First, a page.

Karin Garber





23. Maltreatment of adoptees in adoptive homes


Jessica A.K. Matthews





Part IV: Outcomes





24. Speech and language development in adopted children


Sharon L. Glennen





25. Behavioral and emotional adjustment in adoptees


Eveliina Holmgren, Hanna Raaska, Marko Elovainio, and Helena Lapenleimu





26. The neurobiological embedding of early social deprivation in children exposed to institutional rearing


Rebecca Lipschutz and Johanna Bick





27. Post-adoption short- and long-term social adaptation and competence of internationally adopted children


Tony Xing Tan, Yanhong Liu, and Cherry Smith





28. Academic performance and school adjustment of internationally adopted children in Norway.


Monica Dalen and Steinar Theie





29. Parenting stress in adoptive families


Marta Santos-Nunes, Isabel Narciso, and Salome Vieira-Santos





30. Adoption instability, adoption breakdown


Jesus Palacios





Part V: Adoption Competency





31. Adoption competent clinical practice


Anne J. Atkinson





32. Training for Adoption Competency curriculum


Debbie Riley and Ellen Singer





33. Awareness of adoption at school


Francine Fishman





34. Post-adoption services: needs and adoption type.


Darcey H. Merritt, Rachel D. Ludeke





35. Adoption-specific curricula in higher education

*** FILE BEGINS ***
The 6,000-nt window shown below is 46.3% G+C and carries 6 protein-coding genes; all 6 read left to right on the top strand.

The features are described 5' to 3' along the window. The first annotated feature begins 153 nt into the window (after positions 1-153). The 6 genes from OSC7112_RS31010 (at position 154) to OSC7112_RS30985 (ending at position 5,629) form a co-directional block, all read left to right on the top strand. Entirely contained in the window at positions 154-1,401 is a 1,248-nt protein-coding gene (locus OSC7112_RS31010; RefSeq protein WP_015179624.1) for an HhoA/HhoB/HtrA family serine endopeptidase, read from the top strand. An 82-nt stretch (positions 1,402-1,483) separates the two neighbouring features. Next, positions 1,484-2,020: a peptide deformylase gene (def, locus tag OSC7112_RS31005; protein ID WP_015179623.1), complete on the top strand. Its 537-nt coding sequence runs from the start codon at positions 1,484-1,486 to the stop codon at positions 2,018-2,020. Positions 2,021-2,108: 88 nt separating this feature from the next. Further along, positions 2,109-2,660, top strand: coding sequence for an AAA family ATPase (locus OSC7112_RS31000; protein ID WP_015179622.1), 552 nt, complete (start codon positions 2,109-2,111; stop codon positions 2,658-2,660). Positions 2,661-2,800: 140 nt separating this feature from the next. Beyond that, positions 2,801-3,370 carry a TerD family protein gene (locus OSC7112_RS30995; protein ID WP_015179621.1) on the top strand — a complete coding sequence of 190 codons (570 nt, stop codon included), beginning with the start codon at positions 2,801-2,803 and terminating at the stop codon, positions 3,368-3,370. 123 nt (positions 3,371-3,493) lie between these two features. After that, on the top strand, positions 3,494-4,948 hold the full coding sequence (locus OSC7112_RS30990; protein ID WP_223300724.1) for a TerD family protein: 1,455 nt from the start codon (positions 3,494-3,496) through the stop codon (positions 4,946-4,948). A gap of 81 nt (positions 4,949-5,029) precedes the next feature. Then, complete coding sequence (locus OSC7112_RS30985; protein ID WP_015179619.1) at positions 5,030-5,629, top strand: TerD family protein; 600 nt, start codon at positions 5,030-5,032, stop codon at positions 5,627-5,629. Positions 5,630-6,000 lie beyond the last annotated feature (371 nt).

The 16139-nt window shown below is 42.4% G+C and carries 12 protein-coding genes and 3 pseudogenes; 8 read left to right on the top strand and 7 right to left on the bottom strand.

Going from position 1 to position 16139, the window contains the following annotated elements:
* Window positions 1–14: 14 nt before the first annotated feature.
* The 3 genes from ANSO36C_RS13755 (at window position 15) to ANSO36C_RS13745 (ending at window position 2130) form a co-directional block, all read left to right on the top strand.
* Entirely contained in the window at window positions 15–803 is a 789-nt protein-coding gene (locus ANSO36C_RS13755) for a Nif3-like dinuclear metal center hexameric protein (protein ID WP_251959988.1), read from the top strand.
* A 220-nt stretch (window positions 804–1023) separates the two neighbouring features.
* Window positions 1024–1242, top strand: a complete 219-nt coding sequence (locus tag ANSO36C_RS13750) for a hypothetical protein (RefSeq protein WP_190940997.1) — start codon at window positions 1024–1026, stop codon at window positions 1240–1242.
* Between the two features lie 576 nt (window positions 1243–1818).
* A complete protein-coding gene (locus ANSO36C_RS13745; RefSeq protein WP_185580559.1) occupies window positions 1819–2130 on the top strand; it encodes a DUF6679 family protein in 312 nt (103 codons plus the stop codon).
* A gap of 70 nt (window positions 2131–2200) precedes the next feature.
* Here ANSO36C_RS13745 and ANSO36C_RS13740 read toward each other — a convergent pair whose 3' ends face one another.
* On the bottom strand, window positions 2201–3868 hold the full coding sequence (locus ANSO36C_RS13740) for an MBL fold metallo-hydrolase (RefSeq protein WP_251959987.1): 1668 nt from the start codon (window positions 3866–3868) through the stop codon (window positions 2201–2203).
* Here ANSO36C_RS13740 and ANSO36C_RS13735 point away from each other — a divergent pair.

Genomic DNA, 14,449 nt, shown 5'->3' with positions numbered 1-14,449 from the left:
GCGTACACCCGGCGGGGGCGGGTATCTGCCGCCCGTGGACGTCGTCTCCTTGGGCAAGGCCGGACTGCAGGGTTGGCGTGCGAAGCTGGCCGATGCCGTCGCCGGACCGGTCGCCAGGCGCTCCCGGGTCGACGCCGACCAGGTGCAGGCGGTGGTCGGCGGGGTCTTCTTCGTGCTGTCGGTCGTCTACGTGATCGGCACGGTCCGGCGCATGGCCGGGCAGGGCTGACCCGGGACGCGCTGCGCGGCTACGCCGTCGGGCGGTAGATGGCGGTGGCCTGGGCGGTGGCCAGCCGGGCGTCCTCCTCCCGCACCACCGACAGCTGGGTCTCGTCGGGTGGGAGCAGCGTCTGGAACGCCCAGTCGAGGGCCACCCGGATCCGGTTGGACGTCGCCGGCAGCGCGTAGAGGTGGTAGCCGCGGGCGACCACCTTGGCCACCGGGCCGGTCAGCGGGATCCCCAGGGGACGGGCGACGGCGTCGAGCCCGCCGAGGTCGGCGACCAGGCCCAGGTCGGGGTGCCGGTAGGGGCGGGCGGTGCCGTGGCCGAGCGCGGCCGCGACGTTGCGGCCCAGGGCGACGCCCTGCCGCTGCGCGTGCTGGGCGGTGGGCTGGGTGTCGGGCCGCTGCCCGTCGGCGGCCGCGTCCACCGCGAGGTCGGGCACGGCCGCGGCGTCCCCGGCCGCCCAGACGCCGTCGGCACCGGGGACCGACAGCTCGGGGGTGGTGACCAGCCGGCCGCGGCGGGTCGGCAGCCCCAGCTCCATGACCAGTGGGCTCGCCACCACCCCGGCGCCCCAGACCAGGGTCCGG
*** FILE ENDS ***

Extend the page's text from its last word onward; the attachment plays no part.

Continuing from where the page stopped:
Bibiana Koh, JaeRan Kim, and Ruth McRoy

Om forfatteren

Gretchen Miller Wrobel, Ph.D., is the University Professor of Psychology at Bethel University, USA and co-investigator on the Minnesota-Texas Adoption Research Project. Dr. Wrobel's research interests include information seeking related to curiosity about one's adoption and adoptive family communication. She is past editor of Adoption Quarterly.


Emily Helder, Ph.D., is an Associate Professor of Psychology at Calvin University, USA. Dr. Helder is a clinical neuropsychologist whose research and training have focused on the impact of early experience on later development, language, and the experience of abuse, neglect, and early deprivation.


Elisha Marr, Ph.D., is an Associate Professor of Sociology and Director of Gender Studies at Calvin University, USA. Dr. Marr's research on transracial adoption includes identifying trends in adoption rates, experiences of transracial adoptees and their adoptive parents, and racial preferences of adoptive parents. More recently, Marr has expanded to exploring motivations to adopt.